The German Green Party has a chance to join a ruling coal it ion in September ’s election, after turning its back on its roots, to root for Washington.

By Diana Johnstone
in Paris
Special to Consortium News May 3, 2021

Pervasive American influence has caused drastically deteriorating relation between Western European countries and Russia.

Russia is a great nation with an important place in European history and culture. Washington’s policy is to expel Russia from Europe in order to secure its own domination o f the
rest of the continent.

This policy entails creating hostilities where none exist and disrupting what should be fruitful relations between Russia and the West.

It is quite obvious to all serious observers that trade between resource-rich Russia and highly industrialized Germany is a natural fit, beneficial to both – and not least to Germany. A symbol of that beneficial cooperation is the Nordstream 2 pipeline, now nearing completion, which would provide Germany and other European customers with much-needed natural gas at reasonable prices.

The U.S. is determined to block the completion and operation of Nordstream 2. The obvious motives are to block “Russian influence,” to sell Germany more expensive gas from U.S. fracking and eventually to weaken support for Putin in the hope of replacing him with an American puppet, like the drunken Boris Yeltsin who ruined Russia in the 1990s.

But for those Europeans who prefer to reject Nordstream on the basis of high-sounding moral posturing, an abundance of largely fictional pretexts are available: Crimea’s vote to rejoin Russia, falsely portrayed as a military takeover; the incredible saga of the non-poisoning of Alexei Navalny; and the latest: an obscure 2014 explosion in the Czech Republic which is suddenly attributed to the same two Russian spies who allegedly failed to poison the Skripals in Salisbury in 2018.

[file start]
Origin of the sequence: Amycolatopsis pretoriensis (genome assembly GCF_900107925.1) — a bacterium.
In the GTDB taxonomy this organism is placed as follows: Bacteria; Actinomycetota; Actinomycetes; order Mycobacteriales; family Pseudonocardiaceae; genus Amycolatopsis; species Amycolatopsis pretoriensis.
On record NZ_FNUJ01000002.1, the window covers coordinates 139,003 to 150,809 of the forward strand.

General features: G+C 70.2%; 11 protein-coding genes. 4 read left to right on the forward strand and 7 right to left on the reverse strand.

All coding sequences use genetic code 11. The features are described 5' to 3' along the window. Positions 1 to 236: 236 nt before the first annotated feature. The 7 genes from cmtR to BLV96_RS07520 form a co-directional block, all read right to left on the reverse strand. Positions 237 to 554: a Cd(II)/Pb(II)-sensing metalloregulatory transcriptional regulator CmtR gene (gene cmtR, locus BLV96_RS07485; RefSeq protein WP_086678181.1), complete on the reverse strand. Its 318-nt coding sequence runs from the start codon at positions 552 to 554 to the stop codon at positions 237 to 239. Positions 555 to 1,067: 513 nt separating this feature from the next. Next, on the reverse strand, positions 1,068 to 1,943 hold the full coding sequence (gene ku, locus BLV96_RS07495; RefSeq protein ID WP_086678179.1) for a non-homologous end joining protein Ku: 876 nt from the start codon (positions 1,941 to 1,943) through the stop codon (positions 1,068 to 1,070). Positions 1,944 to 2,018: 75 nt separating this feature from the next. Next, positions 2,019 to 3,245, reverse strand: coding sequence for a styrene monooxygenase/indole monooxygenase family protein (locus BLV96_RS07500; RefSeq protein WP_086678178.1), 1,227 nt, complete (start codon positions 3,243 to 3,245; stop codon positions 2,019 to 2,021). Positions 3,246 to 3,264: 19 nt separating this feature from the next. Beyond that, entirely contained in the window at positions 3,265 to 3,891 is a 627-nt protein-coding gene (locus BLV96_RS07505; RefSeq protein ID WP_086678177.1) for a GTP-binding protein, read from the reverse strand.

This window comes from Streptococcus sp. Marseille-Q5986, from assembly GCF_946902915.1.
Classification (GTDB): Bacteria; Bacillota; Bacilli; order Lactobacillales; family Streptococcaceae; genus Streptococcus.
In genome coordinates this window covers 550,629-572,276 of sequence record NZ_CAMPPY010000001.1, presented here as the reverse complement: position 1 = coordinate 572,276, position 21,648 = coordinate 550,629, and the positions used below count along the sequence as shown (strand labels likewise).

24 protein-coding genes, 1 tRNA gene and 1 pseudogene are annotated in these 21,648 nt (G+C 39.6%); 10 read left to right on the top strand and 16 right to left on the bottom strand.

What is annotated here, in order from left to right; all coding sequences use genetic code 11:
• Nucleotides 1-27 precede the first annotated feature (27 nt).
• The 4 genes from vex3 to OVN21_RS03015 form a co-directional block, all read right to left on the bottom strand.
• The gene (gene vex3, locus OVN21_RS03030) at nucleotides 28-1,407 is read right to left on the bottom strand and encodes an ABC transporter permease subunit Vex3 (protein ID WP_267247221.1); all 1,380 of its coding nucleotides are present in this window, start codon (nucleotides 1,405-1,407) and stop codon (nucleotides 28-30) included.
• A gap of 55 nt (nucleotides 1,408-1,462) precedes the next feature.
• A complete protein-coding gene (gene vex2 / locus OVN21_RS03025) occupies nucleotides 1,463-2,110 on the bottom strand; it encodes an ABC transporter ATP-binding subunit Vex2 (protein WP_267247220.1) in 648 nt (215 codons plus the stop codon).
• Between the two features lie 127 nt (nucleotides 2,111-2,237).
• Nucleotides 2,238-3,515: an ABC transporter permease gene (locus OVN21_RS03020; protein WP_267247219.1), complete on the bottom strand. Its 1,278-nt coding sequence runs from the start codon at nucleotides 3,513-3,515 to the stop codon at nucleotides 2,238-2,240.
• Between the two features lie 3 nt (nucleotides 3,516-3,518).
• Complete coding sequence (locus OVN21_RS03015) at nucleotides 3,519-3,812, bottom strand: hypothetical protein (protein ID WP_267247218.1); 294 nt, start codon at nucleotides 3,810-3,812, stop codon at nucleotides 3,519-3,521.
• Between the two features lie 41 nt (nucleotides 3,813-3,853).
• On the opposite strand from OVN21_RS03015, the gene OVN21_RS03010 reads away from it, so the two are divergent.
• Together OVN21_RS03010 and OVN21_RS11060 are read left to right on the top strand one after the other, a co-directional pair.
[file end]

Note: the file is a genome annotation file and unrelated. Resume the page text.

According to the liberal doctrine justifying the capitalist “ free market,” economic self-interest leads people to make rational choices. It follows that many sensible observers have placed their hopes for effective opposition to Washington’s policy of isolating Russia on the self-interest of German politicians and especially of German business leaders.

German Elections in September: Pragmatism vs. Self-Righteousness

Annalena Baerbock (Wikimedia Commons)

Next September, Germans will hold parliamentary elections which will decide who is to be the next Chancellor, succeeding Angela Merkel. On foreign policy, the choice may be between pragmatism and moral posturing, and it is not now clear which will prevail.

Aggressive self-righteousness has its candidate, Annalena Baerbock, chosen by the Green Party to be the next Chancellor. Baerbock’s virtue signaling starts with scolding Russia.

Baerbock is 40 years old, just about a year younger than the Green Party itself. She is the mother of two small children, a former trampoline champion, who smiles even while speaking — a clean image of happy, innocent fitness. She learned fluent English in Florida in a high school exchange, studied international law at the London School of Economics, and advocates (surprise, surprise) a strong partnership with the Biden administration to save the climate and the world in general.

Right after Baerbock was selected as Green candidate, a Kantar poll showed her leading a wide field of candidates with 28 percent, just ahead of Merkel’s Christian Democratic Party (CDU) at 27 percent. But more surprising was a poll of 1,500 business leaders run by

By Published On: November 25th, 20210 Comments

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